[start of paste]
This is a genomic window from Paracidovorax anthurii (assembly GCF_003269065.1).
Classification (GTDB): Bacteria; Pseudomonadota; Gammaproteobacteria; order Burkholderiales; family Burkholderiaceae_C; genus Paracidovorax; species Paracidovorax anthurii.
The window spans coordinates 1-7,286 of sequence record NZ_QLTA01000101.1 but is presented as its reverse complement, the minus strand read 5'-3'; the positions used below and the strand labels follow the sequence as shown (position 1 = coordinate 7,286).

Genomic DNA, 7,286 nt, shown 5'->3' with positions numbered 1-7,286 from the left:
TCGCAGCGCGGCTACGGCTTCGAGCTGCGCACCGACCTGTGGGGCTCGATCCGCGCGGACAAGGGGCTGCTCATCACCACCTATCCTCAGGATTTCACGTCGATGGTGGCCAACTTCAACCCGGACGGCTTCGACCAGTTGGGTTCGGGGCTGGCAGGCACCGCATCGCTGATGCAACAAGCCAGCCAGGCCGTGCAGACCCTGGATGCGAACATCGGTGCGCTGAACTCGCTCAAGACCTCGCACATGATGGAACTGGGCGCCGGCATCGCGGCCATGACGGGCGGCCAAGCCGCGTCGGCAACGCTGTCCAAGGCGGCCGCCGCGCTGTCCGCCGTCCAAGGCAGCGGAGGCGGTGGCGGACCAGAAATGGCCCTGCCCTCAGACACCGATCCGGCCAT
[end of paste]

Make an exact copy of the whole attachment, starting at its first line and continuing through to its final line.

This is a genomic window from Paracidovorax anthurii (assembly GCF_003269065.1).
Classification (GTDB): Bacteria; Pseudomonadota; Gammaproteobacteria; order Burkholderiales; family Burkholderiaceae_C; genus Paracidovorax; species Paracidovorax anthurii.
The window spans coordinates 1-7,286 of sequence record NZ_QLTA01000101.1 but is presented as its reverse complement, the minus strand read 5'-3'; the positions used below and the strand labels follow the sequence as shown (position 1 = coordinate 7,286).

Genomic DNA, 7,286 nt, shown 5'->3' with positions numbered 1-7,286 from the left:
TCGCAGCGCGGCTACGGCTTCGAGCTGCGCACCGACCTGTGGGGCTCGATCCGCGCGGACAAGGGGCTGCTCATCACCACCTATCCTCAGGATTTCACGTCGATGGTGGCCAACTTCAACCCGGACGGCTTCGACCAGTTGGGTTCGGGGCTGGCAGGCACCGCATCGCTGATGCAACAAGCCAGCCAGGCCGTGCAGACCCTGGATGCGAACATCGGTGCGCTGAACTCGCTCAAGACCTCGCACATGATGGAACTGGGCGCCGGCATCGCGGCCATGACGGGCGGCCAAGCCGCGTCGGCAACGCTGTCCAAGGCGGCCGCCGCGCTGTCCGCCGTCCAAGGCAGCGGAGGCGGTGGCGGACCAGAAATGGCCCTGCCCTCAGACACCGATCCGGCCAT